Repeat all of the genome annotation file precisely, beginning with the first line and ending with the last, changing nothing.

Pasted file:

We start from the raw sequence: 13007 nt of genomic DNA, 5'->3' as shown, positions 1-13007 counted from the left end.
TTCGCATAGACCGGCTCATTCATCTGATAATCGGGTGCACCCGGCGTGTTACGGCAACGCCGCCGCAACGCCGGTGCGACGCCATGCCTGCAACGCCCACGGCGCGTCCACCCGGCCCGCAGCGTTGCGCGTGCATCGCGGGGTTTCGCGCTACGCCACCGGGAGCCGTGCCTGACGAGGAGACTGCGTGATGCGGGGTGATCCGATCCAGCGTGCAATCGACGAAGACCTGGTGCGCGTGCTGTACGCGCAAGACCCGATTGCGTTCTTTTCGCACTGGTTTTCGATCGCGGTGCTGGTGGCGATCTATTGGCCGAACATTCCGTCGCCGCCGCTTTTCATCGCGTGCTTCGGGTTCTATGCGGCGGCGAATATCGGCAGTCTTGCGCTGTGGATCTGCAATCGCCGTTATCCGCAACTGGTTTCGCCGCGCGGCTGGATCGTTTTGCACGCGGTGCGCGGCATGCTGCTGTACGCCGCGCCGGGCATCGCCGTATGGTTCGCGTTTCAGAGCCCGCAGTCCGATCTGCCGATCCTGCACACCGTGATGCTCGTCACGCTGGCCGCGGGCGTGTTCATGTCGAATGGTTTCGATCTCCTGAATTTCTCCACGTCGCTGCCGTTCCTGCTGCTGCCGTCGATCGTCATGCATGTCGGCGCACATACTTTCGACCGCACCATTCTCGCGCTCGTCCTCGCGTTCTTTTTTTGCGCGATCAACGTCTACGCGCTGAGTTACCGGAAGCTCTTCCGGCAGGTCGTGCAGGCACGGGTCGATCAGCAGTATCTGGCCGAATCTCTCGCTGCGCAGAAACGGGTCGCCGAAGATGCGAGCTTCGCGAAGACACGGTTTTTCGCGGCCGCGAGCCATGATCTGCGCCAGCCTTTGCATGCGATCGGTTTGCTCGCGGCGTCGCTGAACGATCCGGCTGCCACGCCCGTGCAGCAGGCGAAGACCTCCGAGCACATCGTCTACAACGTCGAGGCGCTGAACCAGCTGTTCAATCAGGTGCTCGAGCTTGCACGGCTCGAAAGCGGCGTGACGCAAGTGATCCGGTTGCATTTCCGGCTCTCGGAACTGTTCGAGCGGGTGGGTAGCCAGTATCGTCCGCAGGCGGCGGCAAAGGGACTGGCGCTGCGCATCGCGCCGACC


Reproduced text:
We start from the raw sequence: 13007 nt of genomic DNA, 5'->3' as shown, positions 1-13007 counted from the left end.
TTCGCATAGACCGGCTCATTCATCTGATAATCGGGTGCACCCGGCGTGTTACGGCAACGCCGCCGCAACGCCGGTGCGACGCCATGCCTGCAACGCCCACGGCGCGTCCACCCGGCCCGCAGCGTTGCGCGTGCATCGCGGGGTTTCGCGCTACGCCACCGGGAGCCGTGCCTGACGAGGAGACTGCGTGATGCGGGGTGATCCGATCCAGCGTGCAATCGACGAAGACCTGGTGCGCGTGCTGTACGCGCAAGACCCGATTGCGTTCTTTTCGCACTGGTTTTCGATCGCGGTGCTGGTGGCGATCTATTGGCCGAACATTCCGTCGCCGCCGCTTTTCATCGCGTGCTTCGGGTTCTATGCGGCGGCGAATATCGGCAGTCTTGCGCTGTGGATCTGCAATCGCCGTTATCCGCAACTGGTTTCGCCGCGCGGCTGGATCGTTTTGCACGCGGTGCGCGGCATGCTGCTGTACGCCGCGCCGGGCATCGCCGTATGGTTCGCGTTTCAGAGCCCGCAGTCCGATCTGCCGATCCTGCACACCGTGATGCTCGTCACGCTGGCCGCGGGCGTGTTCATGTCGAATGGTTTCGATCTCCTGAATTTCTCCACGTCGCTGCCGTTCCTGCTGCTGCCGTCGATCGTCATGCATGTCGGCGCACATACTTTCGACCGCACCATTCTCGCGCTCGTCCTCGCGTTCTTTTTTTGCGCGATCAACGTCTACGCGCTGAGTTACCGGAAGCTCTTCCGGCAGGTCGTGCAGGCACGGGTCGATCAGCAGTATCTGGCCGAATCTCTCGCTGCGCAGAAACGGGTCGCCGAAGATGCGAGCTTCGCGAAGACACGGTTTTTCGCGGCCGCGAGCCATGATCTGCGCCAGCCTTTGCATGCGATCGGTTTGCTCGCGGCGTCGCTGAACGATCCGGCTGCCACGCCCGTGCAGCAGGCGAAGACCTCCGAGCACATCGTCTACAACGTCGAGGCGCTGAACCAGCTGTTCAATCAGGTGCTCGAGCTTGCACGGCTCGAAAGCGGCGTGACGCAAGTGATCCGGTTGCATTTCCGGCTCTCGGAACTGTTCGAGCGGGTGGGTAGCCAGTATCGTCCGCAGGCGGCGGCAAAGGGACTGGCGCTGCGCATCGCGCCGACC